Latest Posts

Latest Comments


Data centre drivers – location, location, location?


Posted by |

As new data centre construction continues, no longer are data centres confined to the capitals, with recent developments spanning from rural parts of the southern US to the Arctic Circle! This vast disparity in location choice reflects the varying objectives of each project. Do you want a cool climate, to reduce cooling costs? Do you require close proximity to a web hub? Having recently project managed our Reading data centre construction, I know first-hand the importance of data centre location, and am able to offer my thoughts on a number of the key drivers, including the benefit of a regional data centre.

There has been lots of talk recently around the importance of a more distributed data centre network, particularly within the UK. A concentrated ‘hub’ of data centres within our major cities poses security and terrorism risks; imagine the impact to Great Britain plc if  attacks such as 9/11 or the Thames flooding wiped out a number of big London docklands data centres, even if downtime was a matter of hours and not days.

When CIOs and managed service providers were questioned for the Jones Lang Lasalle Spring Data Centre Barometer on the factors affecting data centre location choice, top of their list was power availability, with efficiency also scoring highly. Other key stats to note from the survey include the rising importance of renewable energy, with over 50% of respondents suggesting they would only use a data centre where a minimum of 10% of energy came from renewable sources.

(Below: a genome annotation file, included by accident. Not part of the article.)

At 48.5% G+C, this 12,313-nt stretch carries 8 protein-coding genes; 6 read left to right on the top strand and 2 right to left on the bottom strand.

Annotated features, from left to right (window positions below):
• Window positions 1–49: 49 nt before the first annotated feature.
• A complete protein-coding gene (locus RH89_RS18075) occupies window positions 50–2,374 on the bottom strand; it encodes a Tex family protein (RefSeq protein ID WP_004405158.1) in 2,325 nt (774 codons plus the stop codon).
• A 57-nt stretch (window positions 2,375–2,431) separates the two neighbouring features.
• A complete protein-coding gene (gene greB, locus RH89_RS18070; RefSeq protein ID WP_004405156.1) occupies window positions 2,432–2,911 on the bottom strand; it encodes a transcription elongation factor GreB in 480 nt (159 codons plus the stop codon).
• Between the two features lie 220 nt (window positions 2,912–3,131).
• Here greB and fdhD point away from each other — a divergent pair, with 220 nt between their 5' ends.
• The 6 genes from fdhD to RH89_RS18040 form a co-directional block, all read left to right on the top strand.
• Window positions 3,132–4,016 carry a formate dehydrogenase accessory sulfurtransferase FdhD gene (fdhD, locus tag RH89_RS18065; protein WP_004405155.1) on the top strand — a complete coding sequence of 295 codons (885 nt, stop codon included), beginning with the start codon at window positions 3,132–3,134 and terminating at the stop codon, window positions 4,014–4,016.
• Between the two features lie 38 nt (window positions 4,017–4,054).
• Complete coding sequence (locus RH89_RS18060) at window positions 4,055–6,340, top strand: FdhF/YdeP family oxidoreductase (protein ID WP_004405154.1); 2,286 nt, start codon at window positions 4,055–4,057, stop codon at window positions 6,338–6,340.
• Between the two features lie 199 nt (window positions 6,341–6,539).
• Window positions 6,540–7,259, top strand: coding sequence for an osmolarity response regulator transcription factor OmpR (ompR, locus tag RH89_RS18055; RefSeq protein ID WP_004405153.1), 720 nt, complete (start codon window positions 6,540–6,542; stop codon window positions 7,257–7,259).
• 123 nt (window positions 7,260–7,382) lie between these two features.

There are no doubt benefits associated with regional data centres. As well as power availability, data centre efficiency can also be improved purely by location. London is typically 2-3 degrees hotter than the rest of the country, with rural areas boasting an ambient temperature reduction and servers requiring less cooling. And in financial terms, given the reduced price of real estate, transport and wages outside of London, a rural setting is beneficial. Operating a regional data centre allows providers to support regional business through service and maintenance contracts, with everything from sandwiches to plant supply and plant maintenance being sourced outside the narrow confines of the city. I certainly champion the regional data centre, having seen our Reading and Harrogate Tier 3 facilities thrive; geographic distance to client premises is more or less meaningless, as we found out while located in a city where a six mile journey from the city to the docklands often took more than an hour. Ensure you’re near to good transportation links and you’ll find most customers are not too concerned with being ‘just around the corner’ – and with Crossrail emerging, from places such as Reading the city truly is just round the corner.



Post a comment

Comment submitted! Comments needs approval before being displayed.